British Seek to Quieten Mideast As Press Reports New Fears of Renewal of War
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British Seek to Quieten Mideast As Press Reports New Fears of Renewal of War

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The British Foreign Office is trying to put a damper on rising passions in the Middle East, Minister of State Goronwy Roberts who is standing in for vacationing Foreign Secretary Michael Stewart, invited the Israeli Ambassador, Aharon Remez, for a talk today. A similar invitation was extended to the Lebanese Ambassador, Mr. Roberts reportedly urged them to convey Britain’s counsel of moderation to their respective governments. He made a similar plea to the Jordanian Ambassador who paid a leave-taking call to the Foreign Ministry before returning home yesterday.

Ambassador Remez sent a note yesterday to the Foreign Secretary drawing his attention to the “hate campaign against Israel” being conducted by the Arab states. He asked Mr. Stewart it the British government would not use its influence to prevent” the unfortunate fire at the El Aksa mosque in Jerusalem last week from becoming the pretext of an unprecedented campaign of vilification and incitement.” The note was delivered personally by Yehuda Taggar, Counsellor at the Embassy, who also discussed the Iraqi executions with the Foreign Secretary.

West European diplomats are genuinely alarmed over the prospect of a new explosion in the Middle East in the aftermath of last week’s fire that severely damaged the El Aksa Mosque in Jerusalem and the execution of 15 alleged spies for Israel in Baghdad yesterday, the Washington Evening Star reported from Geneva today.

The war scare is spreading in Western Europe where the atmosphere is “ominously reminiscent” of the Middle East crisis of May, 1967, correspondent Andrew Borowiec declared. He said that “diplomats in contact with their Arab colleagues were sending alarming dispatches to their respective capitals. The tone of these messages was that the Arab world seemed more and more united in its frenzy and determined to act regardless of the consequences.”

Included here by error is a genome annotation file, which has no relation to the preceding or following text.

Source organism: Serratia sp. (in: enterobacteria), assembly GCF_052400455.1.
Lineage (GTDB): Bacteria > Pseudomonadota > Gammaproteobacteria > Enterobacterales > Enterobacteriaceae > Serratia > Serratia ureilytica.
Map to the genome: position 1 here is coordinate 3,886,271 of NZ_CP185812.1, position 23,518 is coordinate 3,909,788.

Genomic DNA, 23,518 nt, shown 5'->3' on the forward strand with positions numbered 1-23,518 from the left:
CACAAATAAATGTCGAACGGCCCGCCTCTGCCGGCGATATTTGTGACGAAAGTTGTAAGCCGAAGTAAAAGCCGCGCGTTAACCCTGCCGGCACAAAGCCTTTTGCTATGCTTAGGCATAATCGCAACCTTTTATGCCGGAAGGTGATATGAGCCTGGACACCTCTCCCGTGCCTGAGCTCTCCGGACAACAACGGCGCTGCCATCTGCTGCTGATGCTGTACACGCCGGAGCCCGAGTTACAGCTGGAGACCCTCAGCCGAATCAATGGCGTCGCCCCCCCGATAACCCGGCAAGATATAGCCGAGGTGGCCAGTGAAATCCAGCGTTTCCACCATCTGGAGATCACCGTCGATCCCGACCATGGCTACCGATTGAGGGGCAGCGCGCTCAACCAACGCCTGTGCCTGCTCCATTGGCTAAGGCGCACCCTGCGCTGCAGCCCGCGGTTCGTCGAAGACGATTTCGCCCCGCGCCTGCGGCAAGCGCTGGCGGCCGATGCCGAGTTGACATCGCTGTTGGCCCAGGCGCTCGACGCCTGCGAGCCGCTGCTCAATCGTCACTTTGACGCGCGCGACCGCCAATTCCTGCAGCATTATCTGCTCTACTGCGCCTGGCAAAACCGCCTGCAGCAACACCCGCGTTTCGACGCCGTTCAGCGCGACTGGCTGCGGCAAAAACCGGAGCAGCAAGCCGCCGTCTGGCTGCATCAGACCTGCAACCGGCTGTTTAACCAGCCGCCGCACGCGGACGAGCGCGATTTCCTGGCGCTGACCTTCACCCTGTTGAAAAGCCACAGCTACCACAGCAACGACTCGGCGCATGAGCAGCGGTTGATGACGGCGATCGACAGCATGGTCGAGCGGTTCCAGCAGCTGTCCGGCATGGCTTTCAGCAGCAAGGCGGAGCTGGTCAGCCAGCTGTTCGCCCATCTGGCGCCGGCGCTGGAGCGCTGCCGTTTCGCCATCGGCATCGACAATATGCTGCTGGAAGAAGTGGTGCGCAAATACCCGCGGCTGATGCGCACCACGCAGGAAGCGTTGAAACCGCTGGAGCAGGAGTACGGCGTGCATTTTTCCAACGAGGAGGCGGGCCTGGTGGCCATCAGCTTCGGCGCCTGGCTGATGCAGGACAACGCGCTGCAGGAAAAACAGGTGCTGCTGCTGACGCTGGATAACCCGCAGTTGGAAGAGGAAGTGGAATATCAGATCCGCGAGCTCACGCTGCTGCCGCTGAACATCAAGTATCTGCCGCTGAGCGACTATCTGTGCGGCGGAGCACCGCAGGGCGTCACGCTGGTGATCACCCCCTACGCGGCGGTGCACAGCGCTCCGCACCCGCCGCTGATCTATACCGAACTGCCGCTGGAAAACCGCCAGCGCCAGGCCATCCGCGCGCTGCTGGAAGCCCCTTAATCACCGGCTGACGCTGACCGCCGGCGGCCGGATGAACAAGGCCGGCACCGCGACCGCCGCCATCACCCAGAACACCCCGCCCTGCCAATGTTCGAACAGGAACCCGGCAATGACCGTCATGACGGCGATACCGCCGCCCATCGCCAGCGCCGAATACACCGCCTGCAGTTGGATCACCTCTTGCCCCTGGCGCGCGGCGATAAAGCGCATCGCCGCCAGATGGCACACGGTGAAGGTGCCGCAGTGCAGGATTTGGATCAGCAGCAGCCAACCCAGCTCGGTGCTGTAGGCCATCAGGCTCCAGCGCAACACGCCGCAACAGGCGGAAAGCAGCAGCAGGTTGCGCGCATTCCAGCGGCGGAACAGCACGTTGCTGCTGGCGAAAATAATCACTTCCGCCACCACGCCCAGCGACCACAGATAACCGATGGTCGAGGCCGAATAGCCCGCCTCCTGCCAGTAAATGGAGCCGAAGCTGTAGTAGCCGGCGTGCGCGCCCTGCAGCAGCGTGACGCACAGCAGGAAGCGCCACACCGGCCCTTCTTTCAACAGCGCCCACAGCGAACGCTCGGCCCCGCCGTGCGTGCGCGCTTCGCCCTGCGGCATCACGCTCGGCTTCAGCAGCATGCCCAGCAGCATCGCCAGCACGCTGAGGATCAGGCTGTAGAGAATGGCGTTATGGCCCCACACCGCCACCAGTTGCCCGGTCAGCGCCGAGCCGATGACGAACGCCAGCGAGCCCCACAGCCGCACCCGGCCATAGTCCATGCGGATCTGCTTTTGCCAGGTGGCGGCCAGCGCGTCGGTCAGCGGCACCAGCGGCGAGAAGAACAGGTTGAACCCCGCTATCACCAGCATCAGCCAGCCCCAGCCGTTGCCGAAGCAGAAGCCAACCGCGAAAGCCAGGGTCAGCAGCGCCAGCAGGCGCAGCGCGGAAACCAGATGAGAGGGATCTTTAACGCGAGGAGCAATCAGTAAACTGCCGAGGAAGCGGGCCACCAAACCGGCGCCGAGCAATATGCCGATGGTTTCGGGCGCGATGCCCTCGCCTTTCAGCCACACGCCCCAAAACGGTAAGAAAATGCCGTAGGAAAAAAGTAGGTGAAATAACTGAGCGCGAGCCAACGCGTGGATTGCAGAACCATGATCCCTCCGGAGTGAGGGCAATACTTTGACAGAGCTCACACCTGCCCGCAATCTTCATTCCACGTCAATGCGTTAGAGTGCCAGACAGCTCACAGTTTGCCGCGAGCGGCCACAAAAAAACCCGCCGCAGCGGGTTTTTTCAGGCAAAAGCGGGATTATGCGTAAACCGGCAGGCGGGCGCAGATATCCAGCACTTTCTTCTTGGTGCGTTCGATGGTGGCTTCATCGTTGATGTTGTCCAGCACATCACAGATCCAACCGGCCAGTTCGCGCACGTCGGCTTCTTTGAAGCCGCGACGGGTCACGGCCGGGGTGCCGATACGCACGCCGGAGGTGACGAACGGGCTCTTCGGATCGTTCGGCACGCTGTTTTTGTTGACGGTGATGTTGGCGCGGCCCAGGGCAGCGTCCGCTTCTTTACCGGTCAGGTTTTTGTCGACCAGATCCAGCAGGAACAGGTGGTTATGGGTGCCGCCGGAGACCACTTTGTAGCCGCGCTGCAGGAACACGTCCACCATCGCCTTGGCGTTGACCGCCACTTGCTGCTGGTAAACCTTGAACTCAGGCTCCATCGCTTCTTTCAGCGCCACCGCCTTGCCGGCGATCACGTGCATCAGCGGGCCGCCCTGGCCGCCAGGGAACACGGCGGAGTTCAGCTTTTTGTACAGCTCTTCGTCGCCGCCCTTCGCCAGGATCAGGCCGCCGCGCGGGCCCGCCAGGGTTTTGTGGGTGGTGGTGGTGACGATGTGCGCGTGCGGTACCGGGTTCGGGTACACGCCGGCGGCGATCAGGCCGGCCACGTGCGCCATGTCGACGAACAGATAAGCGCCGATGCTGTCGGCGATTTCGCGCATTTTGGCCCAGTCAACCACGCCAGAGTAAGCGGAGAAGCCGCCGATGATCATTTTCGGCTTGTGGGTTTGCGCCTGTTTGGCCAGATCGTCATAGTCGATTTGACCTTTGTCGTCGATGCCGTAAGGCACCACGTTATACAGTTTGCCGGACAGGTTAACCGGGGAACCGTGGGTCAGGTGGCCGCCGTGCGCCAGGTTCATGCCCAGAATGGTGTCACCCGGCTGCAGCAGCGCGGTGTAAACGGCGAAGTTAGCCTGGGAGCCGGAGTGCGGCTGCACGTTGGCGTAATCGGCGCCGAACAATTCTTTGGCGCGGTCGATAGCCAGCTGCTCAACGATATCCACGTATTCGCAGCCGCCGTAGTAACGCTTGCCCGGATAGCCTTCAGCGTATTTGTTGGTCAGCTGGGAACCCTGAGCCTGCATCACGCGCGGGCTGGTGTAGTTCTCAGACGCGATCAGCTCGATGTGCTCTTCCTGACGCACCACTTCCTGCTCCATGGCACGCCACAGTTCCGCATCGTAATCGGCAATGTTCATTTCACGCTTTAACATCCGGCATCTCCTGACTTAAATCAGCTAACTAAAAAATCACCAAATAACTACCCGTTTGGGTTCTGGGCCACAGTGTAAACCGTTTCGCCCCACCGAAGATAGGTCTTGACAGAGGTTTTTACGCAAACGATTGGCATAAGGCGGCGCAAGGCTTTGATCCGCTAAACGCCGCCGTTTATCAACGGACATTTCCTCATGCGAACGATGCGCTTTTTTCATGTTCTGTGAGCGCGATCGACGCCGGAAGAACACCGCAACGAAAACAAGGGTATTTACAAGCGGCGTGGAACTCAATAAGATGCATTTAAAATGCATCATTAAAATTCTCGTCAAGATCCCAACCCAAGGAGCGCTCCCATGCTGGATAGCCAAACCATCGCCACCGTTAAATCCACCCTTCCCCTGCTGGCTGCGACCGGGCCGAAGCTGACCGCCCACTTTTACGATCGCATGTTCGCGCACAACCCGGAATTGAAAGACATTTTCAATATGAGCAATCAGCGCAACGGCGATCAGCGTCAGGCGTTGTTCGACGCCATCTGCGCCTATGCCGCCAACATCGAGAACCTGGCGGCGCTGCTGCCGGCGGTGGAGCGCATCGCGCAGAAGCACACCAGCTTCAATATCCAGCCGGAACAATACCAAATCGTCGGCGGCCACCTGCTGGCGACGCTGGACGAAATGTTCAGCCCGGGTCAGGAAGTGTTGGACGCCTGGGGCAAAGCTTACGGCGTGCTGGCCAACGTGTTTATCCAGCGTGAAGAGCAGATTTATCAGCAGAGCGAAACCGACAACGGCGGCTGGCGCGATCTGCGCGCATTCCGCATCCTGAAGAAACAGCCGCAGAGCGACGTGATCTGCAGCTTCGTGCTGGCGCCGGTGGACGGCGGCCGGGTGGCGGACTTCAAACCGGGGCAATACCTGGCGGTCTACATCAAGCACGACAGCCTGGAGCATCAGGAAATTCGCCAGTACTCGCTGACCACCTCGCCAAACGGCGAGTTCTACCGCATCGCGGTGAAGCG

Mr. Borowiec said the general reaction to the Iraqi hangings was “shock and sweeping condemnation of the Iraqi regime.” But he said, more executions are expected.


The semi-official Cairo newspaper Al Ahram said today that Egyptian President Gamal Abdel Nasser supports a proposal by King Faisal, of Saudi Arabia for an all-Islamic summit meeting on the Middle East conflict. Such a meeting, involving non-Arab Moslem states, would be an alternative to a new Arab summit conference.

Times correspondent Paul Martin reported from Beirut today that King Faisal is loath to be a party to another Arab summit in case he should be called upon to shoulder an even greater economic burden than the one his country, along with Libya and Kuwait, inherited from the 1967 Arab summit conference in Khartoum. At that meeting, the oil-rich Arab states agreed to subsidize Egypt and Jordan to make up for losses they suffered in the Six-Day War with Israel.

The oil-producing countries were also reported to be opposed to Arab guerrilla demands for an Arab economic boycott of the United States, Britain and West Germany which they accuse of supporting Israel. Oil exports are the major source of income for the Arabs and a boycott would do them more harm than the countries against which it was aimed, the Times said.

The Times said in an editorial today that the hangings in Iraq yesterday showed that no one is safe in that country whatever their background or religion.

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